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Insights from Priya Oberoi: A Q&A with Sam Shead for VC Wednesdays

🚨 After more than a decade in private equity, Priya Oberoi is now building a £100m (€117m) venture fund to invest in women’s health, wellness and femtech startups. She talks to Sam Shead for VC Wednesdays, a weekly series featuring a Q&A interview with a venture capitalist. 

🖊️  Why is women’s healthcare so underfunded?

The VC industry has historically been dominated by white, middle class men, who typically invest in companies and products that they know and can relate to. Women’s healthcare is a $1tn market that has been untouched by traditional investors, or if it has, it’s an outlier in many funds' portfolios. Hopefully, as the VC industry becomes more diverse, we will see more investments in the sector. 

🖊️ What is your firm’s USP?

Goddess Gaia Ventures (GGV) is Europe’s first and only dedicated women’s health investment fund. Investing since 2021, GGV invests in pioneering technology businesses built to offer personalised healthcare to the four billion women worldwide. We invest in five core pillars – women’s fertility, women’s cancer, women’s wellness, women’s chronic diseases, and femtech products and services. 

As a two-time cancer survivor, I know first-hand the challenges women face, and I am passionate about building a fund that delivers significant returns for investors, founders, and the women set to benefit from the new products and services brought to market. 

🖊️ What challenges have you had to overcome when raising your £100m fund?

The main challenge has been witnessing the disconnect between the market opportunity for women’s healthcare and institutional investors. LPs can be nervous when looking to invest in a fund where they don’t automatically understand the market they’re investing in. However, this is a tired excuse. The first investors in AI-focused funds probably didn’t understand the market opportunity either – but took a calculated bet. There is money to be made in women’s healthcare – at last count, 112 businesses at the Seed-Series A stage scaled to an average exit of $301 million.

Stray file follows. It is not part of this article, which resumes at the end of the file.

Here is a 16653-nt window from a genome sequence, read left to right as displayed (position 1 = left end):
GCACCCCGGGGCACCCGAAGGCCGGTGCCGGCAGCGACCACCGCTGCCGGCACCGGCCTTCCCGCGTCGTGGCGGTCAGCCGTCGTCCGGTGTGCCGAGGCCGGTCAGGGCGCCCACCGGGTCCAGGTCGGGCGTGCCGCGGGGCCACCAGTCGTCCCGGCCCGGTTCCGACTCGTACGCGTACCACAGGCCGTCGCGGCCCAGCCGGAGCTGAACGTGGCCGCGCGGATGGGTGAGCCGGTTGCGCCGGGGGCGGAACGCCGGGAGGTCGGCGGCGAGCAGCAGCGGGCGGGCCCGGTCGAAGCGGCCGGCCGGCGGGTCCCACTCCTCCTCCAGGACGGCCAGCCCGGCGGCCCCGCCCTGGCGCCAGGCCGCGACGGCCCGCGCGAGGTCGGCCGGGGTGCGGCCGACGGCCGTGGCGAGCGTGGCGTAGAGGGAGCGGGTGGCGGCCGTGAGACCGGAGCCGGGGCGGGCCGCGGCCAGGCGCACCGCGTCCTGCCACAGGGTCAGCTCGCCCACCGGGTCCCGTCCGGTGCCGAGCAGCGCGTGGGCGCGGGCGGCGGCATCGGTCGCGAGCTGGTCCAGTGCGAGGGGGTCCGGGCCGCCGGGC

🖊️ What overlaps have you found between VC and law?

After working as a finance lawyer for twelve years at Allen & Overy and Clifford Chance, I founded a boutique investment firm which focused on private equity deals in healthcare, hydrocarbons and sports. This was an important part of my transition into the VC world. Over my career I have seen deals’ entire trajectories – public market deals as a lawyer, private equity deals in my boutique investment firm, angel investment deals as a private investor, and now as a VC. I know what a successful company should look like, so now I am reverse engineering the process at GGV. 


There are many other skills which overlap too. In both professions, you need strong analytical skills, a keen eye for details, strong communication skills and the ability to conduct thorough due diligence. 


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